California Institute for Water Resources
California Institute for Water Resources
California Institute for Water Resources
University of California
California Institute for Water Resources

Completed projects

Estimating soil nitrogen mineralization for fertilizer management

Due to high groundwater nitrate concentrations, California growers are facing increasing pressure to improve nitrogen use efficiency in crop production to reduce nitrate leaching. This project determined nitrogen mineralization rates in the field and lab and has the potential to increase nitrogen use efficiency in crop production, resulting in lower risks of nitrate leaching to groundwater.

Debris flow and debris basin management impacts on water quality

Debris flows in the mountains of southern California pose acute hazards to local populations and may have far reaching water quality effects. For this project, researchers monitored water and sediment discharge from waterways to quantify suspended sediment impacts. The results of this study are helping local management agencies enhance debris basin management.

Temperature influence on juvenile salmonid swimming performance

Pacific salmon populations in California have rapidly declined in the past century, in large part due to dams and water diversions that block critical habitat and increase water temperatures in remaining habitat. This project sheds light on the mechanistic underpinnings of salmonid declines in California, and provides valuable information to help inform management decisions and guide recovery plans.

Monitoring tree survival in street-side stormwater facilities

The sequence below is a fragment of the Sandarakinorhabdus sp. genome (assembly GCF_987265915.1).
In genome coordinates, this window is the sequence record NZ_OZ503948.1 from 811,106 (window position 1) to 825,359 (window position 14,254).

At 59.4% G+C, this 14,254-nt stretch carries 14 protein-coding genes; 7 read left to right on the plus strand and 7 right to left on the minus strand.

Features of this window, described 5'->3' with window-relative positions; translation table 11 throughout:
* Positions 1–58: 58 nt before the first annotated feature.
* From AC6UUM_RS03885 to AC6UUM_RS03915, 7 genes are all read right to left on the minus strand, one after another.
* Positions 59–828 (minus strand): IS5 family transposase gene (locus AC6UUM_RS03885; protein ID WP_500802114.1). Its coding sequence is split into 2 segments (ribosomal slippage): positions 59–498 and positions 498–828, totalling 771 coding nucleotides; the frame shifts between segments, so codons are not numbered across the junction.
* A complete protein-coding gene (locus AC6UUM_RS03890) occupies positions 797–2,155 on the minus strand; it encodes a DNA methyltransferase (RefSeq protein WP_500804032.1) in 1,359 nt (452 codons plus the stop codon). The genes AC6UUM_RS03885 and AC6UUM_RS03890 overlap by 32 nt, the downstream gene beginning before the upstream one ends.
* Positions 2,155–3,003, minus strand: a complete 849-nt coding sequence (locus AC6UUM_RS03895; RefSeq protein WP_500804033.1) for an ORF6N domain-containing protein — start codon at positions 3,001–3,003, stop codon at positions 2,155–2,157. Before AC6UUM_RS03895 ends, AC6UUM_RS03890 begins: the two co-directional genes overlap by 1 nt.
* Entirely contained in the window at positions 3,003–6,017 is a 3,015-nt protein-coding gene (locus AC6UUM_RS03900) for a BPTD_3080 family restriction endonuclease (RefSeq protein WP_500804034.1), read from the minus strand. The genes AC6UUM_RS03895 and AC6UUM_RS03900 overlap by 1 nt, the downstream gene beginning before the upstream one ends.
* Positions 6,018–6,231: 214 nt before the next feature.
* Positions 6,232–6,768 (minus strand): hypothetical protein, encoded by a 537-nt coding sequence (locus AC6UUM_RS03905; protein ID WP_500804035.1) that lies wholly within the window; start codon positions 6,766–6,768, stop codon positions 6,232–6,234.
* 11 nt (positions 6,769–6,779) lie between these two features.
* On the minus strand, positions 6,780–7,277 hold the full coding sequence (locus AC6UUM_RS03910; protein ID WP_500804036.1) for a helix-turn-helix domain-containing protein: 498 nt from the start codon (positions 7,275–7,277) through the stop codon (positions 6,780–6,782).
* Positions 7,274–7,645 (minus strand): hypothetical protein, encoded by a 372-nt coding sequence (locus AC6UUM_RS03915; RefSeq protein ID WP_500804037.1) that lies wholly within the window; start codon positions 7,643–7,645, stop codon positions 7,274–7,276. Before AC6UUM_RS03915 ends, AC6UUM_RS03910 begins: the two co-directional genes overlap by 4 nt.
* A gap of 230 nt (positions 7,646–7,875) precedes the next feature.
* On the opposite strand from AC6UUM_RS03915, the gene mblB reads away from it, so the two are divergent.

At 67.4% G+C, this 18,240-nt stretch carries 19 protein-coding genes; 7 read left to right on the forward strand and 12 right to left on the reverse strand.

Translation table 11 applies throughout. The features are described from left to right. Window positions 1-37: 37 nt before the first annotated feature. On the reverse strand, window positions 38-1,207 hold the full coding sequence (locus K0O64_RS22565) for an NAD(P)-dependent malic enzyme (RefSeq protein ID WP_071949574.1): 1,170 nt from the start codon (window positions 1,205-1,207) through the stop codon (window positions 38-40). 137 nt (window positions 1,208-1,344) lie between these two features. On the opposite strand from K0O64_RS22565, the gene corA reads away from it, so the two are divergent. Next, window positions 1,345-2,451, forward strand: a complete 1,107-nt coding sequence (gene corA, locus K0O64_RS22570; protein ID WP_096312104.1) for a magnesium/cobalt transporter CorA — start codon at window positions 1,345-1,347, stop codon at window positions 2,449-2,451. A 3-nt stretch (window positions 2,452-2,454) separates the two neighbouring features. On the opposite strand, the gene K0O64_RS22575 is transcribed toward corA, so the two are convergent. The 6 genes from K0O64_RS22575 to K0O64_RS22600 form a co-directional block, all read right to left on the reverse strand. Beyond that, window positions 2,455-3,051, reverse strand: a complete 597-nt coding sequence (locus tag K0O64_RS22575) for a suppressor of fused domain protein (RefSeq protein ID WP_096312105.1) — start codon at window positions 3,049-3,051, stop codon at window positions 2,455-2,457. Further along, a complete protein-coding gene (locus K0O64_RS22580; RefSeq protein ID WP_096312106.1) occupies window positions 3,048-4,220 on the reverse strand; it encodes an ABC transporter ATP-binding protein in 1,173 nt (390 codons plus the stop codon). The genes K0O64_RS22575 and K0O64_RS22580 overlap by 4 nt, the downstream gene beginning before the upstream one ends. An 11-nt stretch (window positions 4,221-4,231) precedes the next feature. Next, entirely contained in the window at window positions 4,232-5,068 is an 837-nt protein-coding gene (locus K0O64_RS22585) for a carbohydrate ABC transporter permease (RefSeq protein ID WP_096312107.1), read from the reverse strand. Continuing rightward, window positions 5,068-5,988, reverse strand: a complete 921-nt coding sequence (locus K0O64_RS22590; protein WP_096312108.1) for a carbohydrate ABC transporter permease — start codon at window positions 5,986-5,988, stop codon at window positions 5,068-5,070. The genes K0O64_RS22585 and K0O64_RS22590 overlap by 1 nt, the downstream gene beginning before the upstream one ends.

Street-side stormwater management facilities are increasingly common as cities try to find ways to increase local water recharge. These facilities are often planted with vegetation that includes ornamental trees. However, little is known about the survival, growth, and health of the trees. This study resulted in a standardized monitoring protocol for trees in stormwater management facilities that can be used by cities that are installing their own facilities.

The impact of Salton Sea water management on air quality

The Salton Sea, the largest lake in Southern California, provides critical wildlife habitat. Efforts to conserve and recycle agricultural and municipal water, along with water transfers, have decreased the amount of water flowing into the lake. As a result, water in shallow areas is receding, exposing the dry lakebed, or playa, underneath. This newly exposed playa releases dust, especially during the winter months. 

Improving forage crop water productivity through innovative irrigation management

Decreased and more variable water supplies are expected in California’s San Joaquin Valley in the future and are likely to hit the region’s forage production sector particularly hard. Improving crop water productivity through innovative irrigation management and drought-resilient tillage and residue management techniques will be increasingly imperative in this region. 

Metagenomic analysis of groundwater wells

California uses approximately 15 billion gallons of groundwater per day, more than any other state in the United States. Biofilms formed in groundwater wells pose two potentially serious hazards to the state’s drinking water. This project analyzed the biofilm metagenomes of several groundwater wells to look for enrichment of gene clusters that may adversely affect water drinkability or production. 

Assessing environmental justice impacts in Integrated Regional Water Management

Throughout California, the lack of safe and affordable water is an every day reality in many disadvantaged communities. The California Department of Water Resources funded seven pilot projects to develop models for improving participation and addressing the water needs of these communities. This study assessed how well these IRWM planning efforts address the needs of disadvantaged communities in California.

Aiding relief efforts during famine